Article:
Virtual care has been heralded as the future in the delivery of health care. But are we looking at it the right way?
Practically overnight, the pandemic forced providers to reimagine the way they care for patients.
Once regulatory flexibilitity was granted — COVID-19 unleashed a revolution in virtual care. But is all the virtual care hype moving us towards a more equitable health care system for those who don’t have good access to care now?
Under virtual care, people can visit with their doctor over a video chat, with a telephone call, or using instant messaging instead of going in-person to their doctor’s office. Some patients can even collect vital information such as weight, blood pressure, heart rate, and blood sugar levels, using remote monitoring equipment that transmits data directly from their home to their doctor.
While there’s no denying that virtual care has filled a critical gap in the system left by the sudden restrictions on physical visits — especially for those that readily had access to their doctor — serious questions remain surrounding the future of virtual care post-COVID.
Our Vision for Virtual Care
At USofCare, we have a vision in which people, policymakers, providers, and entrepreneurs come together to build a virtual care system of the future, centered on people’s needs that closes gaps and removes barriers to access. Under this vision:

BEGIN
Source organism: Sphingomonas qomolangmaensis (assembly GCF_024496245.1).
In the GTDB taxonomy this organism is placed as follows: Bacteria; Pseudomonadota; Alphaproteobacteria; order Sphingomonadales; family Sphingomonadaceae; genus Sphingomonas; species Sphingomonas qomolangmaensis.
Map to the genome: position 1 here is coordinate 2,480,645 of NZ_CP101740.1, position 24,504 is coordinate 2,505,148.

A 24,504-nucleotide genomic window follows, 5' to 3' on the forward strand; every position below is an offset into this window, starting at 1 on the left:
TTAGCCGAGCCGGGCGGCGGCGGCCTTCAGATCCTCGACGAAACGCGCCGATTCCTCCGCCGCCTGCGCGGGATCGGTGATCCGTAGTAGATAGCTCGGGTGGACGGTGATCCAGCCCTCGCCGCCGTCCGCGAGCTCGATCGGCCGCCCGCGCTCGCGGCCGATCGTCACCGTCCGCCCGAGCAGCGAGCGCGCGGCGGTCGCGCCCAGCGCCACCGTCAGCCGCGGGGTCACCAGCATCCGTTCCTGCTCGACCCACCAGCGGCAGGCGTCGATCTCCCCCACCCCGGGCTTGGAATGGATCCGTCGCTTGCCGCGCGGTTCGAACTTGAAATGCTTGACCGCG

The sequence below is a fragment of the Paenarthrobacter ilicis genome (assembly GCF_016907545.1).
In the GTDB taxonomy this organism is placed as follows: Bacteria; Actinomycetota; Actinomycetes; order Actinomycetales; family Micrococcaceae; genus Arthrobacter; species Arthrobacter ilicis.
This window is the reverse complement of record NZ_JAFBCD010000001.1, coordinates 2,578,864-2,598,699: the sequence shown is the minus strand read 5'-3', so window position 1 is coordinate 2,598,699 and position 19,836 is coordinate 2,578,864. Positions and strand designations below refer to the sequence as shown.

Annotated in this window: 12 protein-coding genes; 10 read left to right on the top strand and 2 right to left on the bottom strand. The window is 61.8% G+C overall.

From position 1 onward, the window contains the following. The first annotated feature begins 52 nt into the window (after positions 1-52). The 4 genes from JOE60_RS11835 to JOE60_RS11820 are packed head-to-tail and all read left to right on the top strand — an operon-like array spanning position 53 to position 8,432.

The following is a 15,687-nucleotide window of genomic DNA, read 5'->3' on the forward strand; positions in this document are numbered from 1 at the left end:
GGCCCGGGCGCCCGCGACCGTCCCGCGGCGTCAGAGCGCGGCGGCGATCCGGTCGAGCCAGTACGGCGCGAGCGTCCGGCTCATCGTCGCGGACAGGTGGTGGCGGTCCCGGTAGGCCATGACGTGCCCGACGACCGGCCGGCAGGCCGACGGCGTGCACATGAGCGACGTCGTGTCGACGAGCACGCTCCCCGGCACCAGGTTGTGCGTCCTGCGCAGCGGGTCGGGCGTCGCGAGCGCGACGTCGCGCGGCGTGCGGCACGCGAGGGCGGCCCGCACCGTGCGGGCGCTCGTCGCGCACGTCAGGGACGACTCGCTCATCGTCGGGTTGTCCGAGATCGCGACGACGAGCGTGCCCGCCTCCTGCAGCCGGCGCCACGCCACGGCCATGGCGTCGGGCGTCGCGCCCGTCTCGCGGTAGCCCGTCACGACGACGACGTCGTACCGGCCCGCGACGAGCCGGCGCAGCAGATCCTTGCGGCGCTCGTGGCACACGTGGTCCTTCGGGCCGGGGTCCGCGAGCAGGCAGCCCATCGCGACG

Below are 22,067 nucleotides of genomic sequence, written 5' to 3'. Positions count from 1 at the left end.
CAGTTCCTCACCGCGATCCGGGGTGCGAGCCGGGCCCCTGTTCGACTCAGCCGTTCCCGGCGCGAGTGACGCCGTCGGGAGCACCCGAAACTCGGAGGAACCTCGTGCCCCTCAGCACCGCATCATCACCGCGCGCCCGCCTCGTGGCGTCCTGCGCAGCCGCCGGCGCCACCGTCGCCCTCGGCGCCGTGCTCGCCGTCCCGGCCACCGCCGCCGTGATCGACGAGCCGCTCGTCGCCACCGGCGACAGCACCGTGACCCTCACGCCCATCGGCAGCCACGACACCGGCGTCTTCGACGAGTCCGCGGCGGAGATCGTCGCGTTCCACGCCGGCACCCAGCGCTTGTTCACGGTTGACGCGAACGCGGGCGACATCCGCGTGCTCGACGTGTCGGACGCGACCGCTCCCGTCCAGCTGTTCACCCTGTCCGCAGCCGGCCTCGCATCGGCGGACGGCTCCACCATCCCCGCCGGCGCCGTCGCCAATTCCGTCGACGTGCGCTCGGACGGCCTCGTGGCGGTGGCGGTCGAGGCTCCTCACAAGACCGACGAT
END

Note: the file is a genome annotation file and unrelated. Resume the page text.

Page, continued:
- We believe that everyone should have access to quality, affordable health care regardless of health status, social needs, or income.
- Virtual care will be used to remove barriers to access for those who faced additional challenges before COVID-19, while also making health care more convenient for those who did not face access challenges; and
- Virtual care is seen not as an outcome, but one strategy to help people — especially those who have been historically marginalized — access the care they need.
Ultimately, we seek to create:
- People-centered principles to guide health systems in implementing virtual care
- Policy recommendations that are needed to create a virtual care system that works for all of us
- A portfolio of innovative approaches throughout the country where virtual care is reducing disparities in access
- A list of research needs to monitor equity gaps in access
- A system for ongoing evaluation by experts and people to understand where virtual care implementation is aligning with our vision and what more can be done
Why Barriers to Care are Such a Serious Problem
As policymakers and health systems face decisions about turning short-term fixes — like virtual care — into long-term policy solutions, at USofCare, we believe the answer requires:
- Making care more convenient for those without previous access challenges
- Leveraging this opportunity to create a system that can help those that continue to be left behind
We also believe virtual care can best function as an innovative tool to help groups — disproportionately impacted by health inequities — access care in a whole new way. One that goes beyond merely seeing virtual care as an “awesome new tool,” but exploring deeply how we can get virtual care to best meet ALL people’s needs.